Flossie is headed to Indonesia this summer to share her knowledge about plastic pollution. She plans on continuing her efforts until all of our beaches and oceans are clean and free of plastic. She was recently announced as one of Image Magazine’s “Woman Of The Year 2018” and also spoke at the “Biosphere Global Conference” in Dublin. In the future, Flossie hopes to become a marine biologist and visit other countries where ‘plastic rivers’ exists and teach the children about what they can do to help us solve the plastic problem.
“I have learned that every time you don't recycle properly you are polluting the world, that pollution is a real thing and climate change may end our planet if we don't act immediately. It has changed me in the way I think about the planet we live on.”
Mayor Leaps to Save Amphibians
Not many, if any, of our Eco-Heroes have the title Mayor, but Trinity has been Mayor of Amphibiville for the Detroit Zoo for three years since winning an essay competition. She has worked to raise social awareness for amphibians and wetland conservation, designing fun frog fact cards to share on social media and cataloging frog field data.
Trinity is one of the youngest certified members of FrogWatch, a citizen science program of the American Zoological Association. Through FrogWatch, she shares her scientific findings to assist local and national scientists with frog breeding data collection. She is also a guest contributor for Frog Log Magazine’s junior/youth section which is a program of the Amphibian Survival Alliance.
Through her social media outreach, Trinity is reaching an international audience to teach people about the importance of amphibians in our ecosystems. She found that many people have a limited understanding of frogs and has even fought to stop yearlong frog spearing.
She has learned that according to the Global Amphibian Assessment, nearly one-third of all amphibian species are endangered or threatened, making amphibians the most endangered group of creatures in the world. Her love of frogs started when she was very young and would go into the woods and wetlands with her father.
“I want to inspire young people like me to help save our beautiful world and all of the creatures in it – especially amphibians.”
BuzzBuddy (Pollinator Gardens)
When Kedar found out that pollinators are on the decline, he wanted to learn how to help. He learned about pollinator gardens and decided to create an App “Pollinator for a Pet” that teaches people how to plant native pollinator gardens and make an impact. His App lists 90 different plants that can be sorted by season, color, pollinators, bloom season, plant type, light, size and drainage conditions. It also has information on types of pollinators, their food, water, shelter and safety needs as well as some designs for creating a backyard pollinator patch.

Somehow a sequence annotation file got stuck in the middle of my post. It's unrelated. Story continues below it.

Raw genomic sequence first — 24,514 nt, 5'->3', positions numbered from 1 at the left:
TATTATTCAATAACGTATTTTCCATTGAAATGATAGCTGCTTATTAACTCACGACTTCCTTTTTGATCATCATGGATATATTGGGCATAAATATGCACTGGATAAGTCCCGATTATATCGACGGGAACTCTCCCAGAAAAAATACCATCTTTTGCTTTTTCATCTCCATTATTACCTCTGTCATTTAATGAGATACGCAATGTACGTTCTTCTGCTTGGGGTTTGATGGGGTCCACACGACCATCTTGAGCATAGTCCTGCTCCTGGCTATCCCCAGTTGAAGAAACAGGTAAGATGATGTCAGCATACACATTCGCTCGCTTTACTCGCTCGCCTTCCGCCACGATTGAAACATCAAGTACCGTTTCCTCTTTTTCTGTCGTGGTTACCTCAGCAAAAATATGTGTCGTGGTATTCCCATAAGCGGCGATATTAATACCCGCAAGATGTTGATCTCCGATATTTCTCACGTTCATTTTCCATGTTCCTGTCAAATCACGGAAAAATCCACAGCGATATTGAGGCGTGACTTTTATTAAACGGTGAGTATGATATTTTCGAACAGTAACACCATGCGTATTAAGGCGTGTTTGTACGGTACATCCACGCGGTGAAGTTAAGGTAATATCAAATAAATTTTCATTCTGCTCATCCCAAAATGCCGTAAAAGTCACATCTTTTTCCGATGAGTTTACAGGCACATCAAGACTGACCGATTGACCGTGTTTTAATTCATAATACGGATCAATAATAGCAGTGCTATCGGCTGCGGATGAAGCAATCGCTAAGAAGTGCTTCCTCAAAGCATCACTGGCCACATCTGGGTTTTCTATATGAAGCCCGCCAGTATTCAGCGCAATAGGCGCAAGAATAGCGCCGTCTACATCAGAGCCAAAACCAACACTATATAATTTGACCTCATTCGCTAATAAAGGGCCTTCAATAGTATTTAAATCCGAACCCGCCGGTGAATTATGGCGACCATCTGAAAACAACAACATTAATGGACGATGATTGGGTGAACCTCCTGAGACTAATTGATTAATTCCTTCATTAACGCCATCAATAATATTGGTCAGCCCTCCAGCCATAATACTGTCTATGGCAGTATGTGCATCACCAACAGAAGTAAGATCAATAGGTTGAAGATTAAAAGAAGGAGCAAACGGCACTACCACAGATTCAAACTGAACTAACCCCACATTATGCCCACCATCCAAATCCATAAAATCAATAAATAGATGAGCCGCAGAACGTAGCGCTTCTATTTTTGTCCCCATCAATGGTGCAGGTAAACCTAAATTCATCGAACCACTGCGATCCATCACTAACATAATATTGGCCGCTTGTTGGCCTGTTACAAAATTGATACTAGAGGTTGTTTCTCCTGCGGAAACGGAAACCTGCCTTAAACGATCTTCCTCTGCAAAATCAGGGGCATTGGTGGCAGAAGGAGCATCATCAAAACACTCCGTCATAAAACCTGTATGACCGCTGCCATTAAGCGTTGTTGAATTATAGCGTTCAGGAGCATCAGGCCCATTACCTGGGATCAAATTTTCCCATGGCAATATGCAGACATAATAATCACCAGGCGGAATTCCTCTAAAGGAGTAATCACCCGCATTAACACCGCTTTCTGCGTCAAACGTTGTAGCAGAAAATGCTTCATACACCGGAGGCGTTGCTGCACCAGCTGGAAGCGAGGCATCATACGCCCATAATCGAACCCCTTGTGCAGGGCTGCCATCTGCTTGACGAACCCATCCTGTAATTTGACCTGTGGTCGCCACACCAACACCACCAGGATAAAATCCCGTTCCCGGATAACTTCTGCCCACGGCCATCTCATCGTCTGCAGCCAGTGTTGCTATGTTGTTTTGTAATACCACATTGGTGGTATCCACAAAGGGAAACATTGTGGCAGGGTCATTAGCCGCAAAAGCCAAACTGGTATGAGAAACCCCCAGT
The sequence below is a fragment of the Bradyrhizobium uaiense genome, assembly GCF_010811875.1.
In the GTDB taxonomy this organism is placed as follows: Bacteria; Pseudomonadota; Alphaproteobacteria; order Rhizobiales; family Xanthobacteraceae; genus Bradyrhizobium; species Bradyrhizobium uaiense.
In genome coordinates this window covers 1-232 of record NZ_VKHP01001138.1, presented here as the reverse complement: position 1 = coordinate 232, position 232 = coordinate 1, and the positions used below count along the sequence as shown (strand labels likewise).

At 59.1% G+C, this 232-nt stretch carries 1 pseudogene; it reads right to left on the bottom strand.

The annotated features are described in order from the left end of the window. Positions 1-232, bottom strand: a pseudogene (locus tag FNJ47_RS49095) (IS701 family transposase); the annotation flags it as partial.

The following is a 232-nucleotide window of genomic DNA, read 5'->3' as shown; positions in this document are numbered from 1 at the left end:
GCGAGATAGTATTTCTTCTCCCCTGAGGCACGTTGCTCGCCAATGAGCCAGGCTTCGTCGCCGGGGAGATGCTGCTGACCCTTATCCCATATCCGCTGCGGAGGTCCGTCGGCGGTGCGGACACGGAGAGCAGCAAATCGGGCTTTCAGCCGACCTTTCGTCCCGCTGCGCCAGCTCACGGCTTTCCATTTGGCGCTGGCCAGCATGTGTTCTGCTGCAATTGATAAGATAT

Kedar also conducted local plant sales and found that people in his community didn’t even know what ‘native’ plants are and why they are important. He started a YouTube channel called BUZZBUDDY where he posts educational raps about native plants and explains what they do and how easy they are to care for.
Recently, Kezar went to the Zoo to monitor the health of penguins. He was shocked to learn that penguins are on the endangered list along with many other species.
“It is important to educate my generation because we are going to be the next ones doing all these things.”
Kedar is now focusing on making a video game about conservation to continue to educate his peers about the environmental issues we face and what we can do to solve them.
Lilly’s Plastic Pickup
Born in the UK, Lilly Platt moved to Holland in 2014. One day, while she was learning to count in Dutch, she took a walk with her grandpa and counted 91 pieces of rubbish in a short distance. “My grandpa told me that anything that falls to the ground will somehow make its way to the sea,” says Lilly. “I learned about the plastic soup and the damage that plastic does to animals and the environment, and decided that I would do my best from that moment on.”
Lilly began picking up plastic litter and posting photos and videos on social media. “I decided to also make it my mission to spread as much awareness about the plastic problem as I can,” she says. “I Skype with schools in other countries to talk about plastic pollution and how they can reduce their plastic use.” Working with a company based in Bali, Lilly has a reusable bamboo straw-and-spork set that people can use to refuse single-use plastic wherever they go.